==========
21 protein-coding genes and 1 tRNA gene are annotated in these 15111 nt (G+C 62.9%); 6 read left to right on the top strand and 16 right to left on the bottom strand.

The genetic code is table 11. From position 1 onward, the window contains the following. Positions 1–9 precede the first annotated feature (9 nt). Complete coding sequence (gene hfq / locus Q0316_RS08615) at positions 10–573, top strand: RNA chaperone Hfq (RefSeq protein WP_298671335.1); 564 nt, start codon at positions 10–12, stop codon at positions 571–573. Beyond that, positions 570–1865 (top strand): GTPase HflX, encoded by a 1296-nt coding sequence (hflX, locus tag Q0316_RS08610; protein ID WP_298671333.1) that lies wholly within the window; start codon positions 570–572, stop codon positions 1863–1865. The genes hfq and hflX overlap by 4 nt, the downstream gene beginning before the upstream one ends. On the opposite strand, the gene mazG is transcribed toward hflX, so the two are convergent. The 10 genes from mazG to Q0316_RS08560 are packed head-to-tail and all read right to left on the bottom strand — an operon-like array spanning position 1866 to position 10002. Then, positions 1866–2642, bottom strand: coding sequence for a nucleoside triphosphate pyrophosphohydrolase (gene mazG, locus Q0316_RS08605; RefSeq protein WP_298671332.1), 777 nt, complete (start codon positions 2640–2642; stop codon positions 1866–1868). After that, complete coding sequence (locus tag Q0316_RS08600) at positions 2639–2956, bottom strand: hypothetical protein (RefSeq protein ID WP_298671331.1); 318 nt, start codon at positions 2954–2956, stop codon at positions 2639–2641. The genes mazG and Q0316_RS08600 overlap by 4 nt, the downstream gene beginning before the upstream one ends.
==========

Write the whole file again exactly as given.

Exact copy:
21 protein-coding genes and 1 tRNA gene are annotated in these 15111 nt (G+C 62.9%); 6 read left to right on the top strand and 16 right to left on the bottom strand.

The genetic code is table 11. From position 1 onward, the window contains the following. Positions 1–9 precede the first annotated feature (9 nt). Complete coding sequence (gene hfq / locus Q0316_RS08615) at positions 10–573, top strand: RNA chaperone Hfq (RefSeq protein WP_298671335.1); 564 nt, start codon at positions 10–12, stop codon at positions 571–573. Beyond that, positions 570–1865 (top strand): GTPase HflX, encoded by a 1296-nt coding sequence (hflX, locus tag Q0316_RS08610; protein ID WP_298671333.1) that lies wholly within the window; start codon positions 570–572, stop codon positions 1863–1865. The genes hfq and hflX overlap by 4 nt, the downstream gene beginning before the upstream one ends. On the opposite strand, the gene mazG is transcribed toward hflX, so the two are convergent. The 10 genes from mazG to Q0316_RS08560 are packed head-to-tail and all read right to left on the bottom strand — an operon-like array spanning position 1866 to position 10002. Then, positions 1866–2642, bottom strand: coding sequence for a nucleoside triphosphate pyrophosphohydrolase (gene mazG, locus Q0316_RS08605; RefSeq protein WP_298671332.1), 777 nt, complete (start codon positions 2640–2642; stop codon positions 1866–1868). After that, complete coding sequence (locus tag Q0316_RS08600) at positions 2639–2956, bottom strand: hypothetical protein (RefSeq protein ID WP_298671331.1); 318 nt, start codon at positions 2954–2956, stop codon at positions 2639–2641. The genes mazG and Q0316_RS08600 overlap by 4 nt, the downstream gene beginning before the upstream one ends.